It is especially useful for people who mainly keep their notebook plugged in. I would go months without unplugging on my first battery.
There's nothing wrong with leaving it plugged in. You and the app developers are operating on old information that does not apply to today's Apple notebook batteries. Apple makes no recommendation about how long to stay plugged in or how often to run on battery power. The app is useless.

From the developer's FAQ page:
If you read Apple’s About Notebook Batteries page, you will see that they recommend using your machine on battery power regularly. If your machine is plugged in most of the time, then Apple recommends that you charge and discharge your battery about once a month.
Apple makes no such recommendation.
A FruitJuice Maintenance Cycle consists of charging your battery to full and then discharging (i.e. running on battery) until the percent charge drops below 20%.
That is not a cycle. Read the WHAT IS A CYCLE? section of the Battery FAQ that I posted to learn what a real cycle is.
 

Hieveryone

macrumors 601
Original poster
Apr 11, 2014
4,147
1,470
USA
Apple doesn't recommend anything that Fruitjuice does.

There's nothing wrong with leaving it plugged in. You and the app developers are operating on old information that does not apply to today's Apple notebook batteries. Apple makes no recommendation about how long to stay plugged in or how often to run on battery power. The app is useless.

From the developer's FAQ page:

Apple makes no such recommendation.

That is not a cycle. Read the WHAT IS A CYCLE? section of the Battery FAQ that I posted to learn what a real cycle is.
With a name like fruitjuice....I'll leave it there :D
 

dudeslife

macrumors member
Jul 25, 2011
96
26
From Apple's website:

Do not fully charge or fully discharge your device’s battery — charge it to around 50%. If you store a device when its battery is fully discharged, the battery could fall into a deep discharge state, which renders it incapable of holding a charge. Conversely, if you store it fully charged for an extended period of time, the battery may lose some capacity, leading to shorter battery life.

Does that not apply to leaving it plugged in all of the time. Fully charged?
 

GGJstudios

macrumors Westmere
May 16, 2008
44,360
701
From Apple's website:

Do not fully charge or fully discharge your device’s battery — charge it to around 50%. If you store a device when its battery is fully discharged, the battery could fall into a deep discharge state, which renders it incapable of holding a charge. Conversely, if you store it fully charged for an extended period of time, the battery may lose some capacity, leading to shorter battery life.

Does that not apply to leaving it plugged in all of the time. Fully charged?
No, that applies to long-term storage of a battery or notebook.

Store it half-charged when you store it long term.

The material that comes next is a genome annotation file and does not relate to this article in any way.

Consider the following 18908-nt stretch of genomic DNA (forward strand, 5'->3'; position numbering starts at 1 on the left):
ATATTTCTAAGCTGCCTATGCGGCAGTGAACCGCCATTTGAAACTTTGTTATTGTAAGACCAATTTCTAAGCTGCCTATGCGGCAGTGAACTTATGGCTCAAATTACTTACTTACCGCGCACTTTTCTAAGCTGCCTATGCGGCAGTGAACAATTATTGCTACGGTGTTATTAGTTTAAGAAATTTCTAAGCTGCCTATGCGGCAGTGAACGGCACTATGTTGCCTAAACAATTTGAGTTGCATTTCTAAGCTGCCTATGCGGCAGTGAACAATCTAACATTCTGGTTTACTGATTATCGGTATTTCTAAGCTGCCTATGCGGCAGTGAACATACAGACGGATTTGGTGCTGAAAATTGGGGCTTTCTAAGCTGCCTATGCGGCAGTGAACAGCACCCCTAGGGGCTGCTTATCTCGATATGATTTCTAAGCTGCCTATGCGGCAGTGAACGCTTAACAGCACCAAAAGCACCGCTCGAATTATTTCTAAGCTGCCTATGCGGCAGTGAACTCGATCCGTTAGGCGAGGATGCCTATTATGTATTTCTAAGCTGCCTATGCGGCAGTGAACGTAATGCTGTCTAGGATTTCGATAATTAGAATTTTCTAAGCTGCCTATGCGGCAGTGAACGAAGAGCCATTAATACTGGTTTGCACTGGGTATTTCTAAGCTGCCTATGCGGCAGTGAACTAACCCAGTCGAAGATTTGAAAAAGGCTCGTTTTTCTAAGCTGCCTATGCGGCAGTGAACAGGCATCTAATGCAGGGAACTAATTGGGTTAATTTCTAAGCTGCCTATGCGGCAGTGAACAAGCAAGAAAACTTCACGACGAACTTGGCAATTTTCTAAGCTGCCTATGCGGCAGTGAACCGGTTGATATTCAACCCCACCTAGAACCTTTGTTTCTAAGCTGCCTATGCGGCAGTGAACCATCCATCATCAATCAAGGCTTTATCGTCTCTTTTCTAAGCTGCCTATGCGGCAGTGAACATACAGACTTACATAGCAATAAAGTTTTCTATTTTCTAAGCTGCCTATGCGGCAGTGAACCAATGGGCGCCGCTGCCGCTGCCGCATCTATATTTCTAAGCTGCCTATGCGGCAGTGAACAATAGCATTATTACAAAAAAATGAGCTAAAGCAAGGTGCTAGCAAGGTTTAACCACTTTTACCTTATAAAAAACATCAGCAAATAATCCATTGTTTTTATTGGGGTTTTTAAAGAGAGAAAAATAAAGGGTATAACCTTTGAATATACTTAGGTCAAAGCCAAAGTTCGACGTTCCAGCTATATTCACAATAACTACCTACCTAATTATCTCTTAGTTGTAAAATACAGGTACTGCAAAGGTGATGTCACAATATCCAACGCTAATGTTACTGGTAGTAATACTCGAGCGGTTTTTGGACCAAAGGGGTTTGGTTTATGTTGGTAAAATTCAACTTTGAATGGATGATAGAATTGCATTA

If you want to store your device long term, two key factors will affect the overall health of your battery: the environmental temperature and the percentage of charge on the battery when it’s powered down for storage. Therefore, we recommend the following:
  • Do not fully charge or fully discharge your device’s battery — charge it to around 50%. If you store a device when its battery is fully discharged, the battery could fall into a deep discharge state, which renders it incapable of holding a charge. Conversely, if you store it fully charged for an extended period of time, the battery may lose some capacity, leading to shorter battery life.
  • Power down the device to avoid additional battery use.
  • Place your device in a cool, moisture-free environment that’s less than 90° F (32° C).
  • If you plan to store your device for longer than six months, charge it to 50% every six months.
Depending on how long you store your device, it may be in a low-battery state when you remove it from long-term storage. After it’s removed from storage, it may require 20 minutes of charging with the original adapter before you can use it.
 

Hieveryone

macrumors 601
Original poster
Apr 11, 2014
4,147
1,470
USA
From Apple's website:

Do not fully charge or fully discharge your device’s battery — charge it to around 50%. If you store a device when its battery is fully discharged, the battery could fall into a deep discharge state, which renders it incapable of holding a charge. Conversely, if you store it fully charged for an extended period of time, the battery may lose some capacity, leading to shorter battery life.

Does that not apply to leaving it plugged in all of the time. Fully charged?
If you really want to boost battery, turn off the psycedilic screen saver that comes stock. I love it, but it definitel drains my batery
 

dudeslife

macrumors member
Jul 25, 2011
96
26
No, that applies to long-term storage of a battery or notebook.
Well, Apple's official stance may be this but my first battery performance declined to about 2 hours after 3 years of use (mostly plugged in). Would you consider this normal and acceptable?